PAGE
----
On how traditional software companies will have to change to tackle the challenge on SaaS:
To be successful, vendors will have to understand the rules of the new game, especially how customer service and sales models differ, and adjust accordingly. They’ll need to grasp why software is moving to this model and how the new economics affect customers, intermediaries, and providers—not only software developers, but also IT and business process outsourcing providers. They will have to make changes in their own organizations by ramping up their ability to deliver software from large data centers and by developing new ways to sell to and service their customers. The sooner software companies embrace the change, the better access they’ll have to top talent and new markets and the better off they are likely to be in the long term.
The first wave: “… human-resources applications such as CRM and payroll and for collaboration tools that aren’t mission critical, involve relatively low data security and privacy concerns, have a distributed user base, and require little integration with on-premise applications and little customization”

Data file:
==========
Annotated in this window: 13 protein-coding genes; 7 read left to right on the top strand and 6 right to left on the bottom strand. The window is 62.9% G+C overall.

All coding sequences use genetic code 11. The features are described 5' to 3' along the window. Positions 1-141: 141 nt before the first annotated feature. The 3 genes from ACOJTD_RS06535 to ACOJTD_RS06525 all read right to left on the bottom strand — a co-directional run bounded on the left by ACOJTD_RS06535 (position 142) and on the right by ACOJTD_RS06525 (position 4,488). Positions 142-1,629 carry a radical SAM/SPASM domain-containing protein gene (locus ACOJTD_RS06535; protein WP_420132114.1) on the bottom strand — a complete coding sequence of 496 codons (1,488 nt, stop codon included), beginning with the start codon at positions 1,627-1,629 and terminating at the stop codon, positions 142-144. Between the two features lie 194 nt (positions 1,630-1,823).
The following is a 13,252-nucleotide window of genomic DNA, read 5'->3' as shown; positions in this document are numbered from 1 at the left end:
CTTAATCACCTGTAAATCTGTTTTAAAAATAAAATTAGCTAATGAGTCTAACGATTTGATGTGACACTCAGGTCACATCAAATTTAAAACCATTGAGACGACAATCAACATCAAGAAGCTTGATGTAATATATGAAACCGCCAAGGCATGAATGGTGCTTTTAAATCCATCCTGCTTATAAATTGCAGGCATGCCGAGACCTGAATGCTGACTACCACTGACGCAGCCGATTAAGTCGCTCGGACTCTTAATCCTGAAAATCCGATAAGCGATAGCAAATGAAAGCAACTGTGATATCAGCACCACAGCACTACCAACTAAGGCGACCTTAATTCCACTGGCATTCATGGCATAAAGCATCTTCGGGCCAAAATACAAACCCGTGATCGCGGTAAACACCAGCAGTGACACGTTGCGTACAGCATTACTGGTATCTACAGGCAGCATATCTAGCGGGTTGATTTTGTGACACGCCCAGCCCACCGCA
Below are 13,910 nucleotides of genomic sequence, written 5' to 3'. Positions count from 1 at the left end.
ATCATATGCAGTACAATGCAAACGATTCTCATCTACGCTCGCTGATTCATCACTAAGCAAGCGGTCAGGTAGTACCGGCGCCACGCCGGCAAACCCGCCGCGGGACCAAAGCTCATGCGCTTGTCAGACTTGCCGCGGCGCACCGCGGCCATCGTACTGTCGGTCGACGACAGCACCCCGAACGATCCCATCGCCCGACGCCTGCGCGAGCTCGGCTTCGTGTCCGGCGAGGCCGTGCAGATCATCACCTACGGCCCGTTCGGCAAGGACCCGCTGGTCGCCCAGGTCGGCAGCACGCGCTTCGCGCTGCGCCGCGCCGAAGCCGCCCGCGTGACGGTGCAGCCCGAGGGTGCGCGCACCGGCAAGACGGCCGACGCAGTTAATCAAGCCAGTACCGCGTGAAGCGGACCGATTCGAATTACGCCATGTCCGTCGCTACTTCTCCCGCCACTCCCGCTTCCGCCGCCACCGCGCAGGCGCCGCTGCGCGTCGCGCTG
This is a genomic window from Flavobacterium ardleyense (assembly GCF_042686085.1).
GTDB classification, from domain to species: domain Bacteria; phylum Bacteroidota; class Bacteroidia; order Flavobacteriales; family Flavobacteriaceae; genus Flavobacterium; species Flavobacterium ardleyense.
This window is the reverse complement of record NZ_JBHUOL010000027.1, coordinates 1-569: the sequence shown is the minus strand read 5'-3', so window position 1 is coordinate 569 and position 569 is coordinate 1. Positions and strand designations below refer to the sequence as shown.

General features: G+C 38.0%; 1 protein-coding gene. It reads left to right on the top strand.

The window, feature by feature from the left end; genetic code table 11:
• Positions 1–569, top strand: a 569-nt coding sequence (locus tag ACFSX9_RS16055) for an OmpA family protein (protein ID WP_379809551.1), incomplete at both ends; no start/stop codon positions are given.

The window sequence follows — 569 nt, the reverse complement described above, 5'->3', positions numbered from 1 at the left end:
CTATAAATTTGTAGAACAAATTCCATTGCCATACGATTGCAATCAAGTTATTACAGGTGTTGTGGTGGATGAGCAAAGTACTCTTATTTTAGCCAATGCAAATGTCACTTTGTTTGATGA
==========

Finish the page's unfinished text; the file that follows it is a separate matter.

The third wave: “… applications (that are) more critical to business, such as hosted environments for software development”
Finally, the fourth wave: “… new classes of applications which are actually better suited for online delivery and seamlessly integrate with on-premise applications… (such as) spam- or virus-protection applications, which are superior to e-mail filters because they stop junk e-mail or harmful viruses before they enter a company’s fire wall.”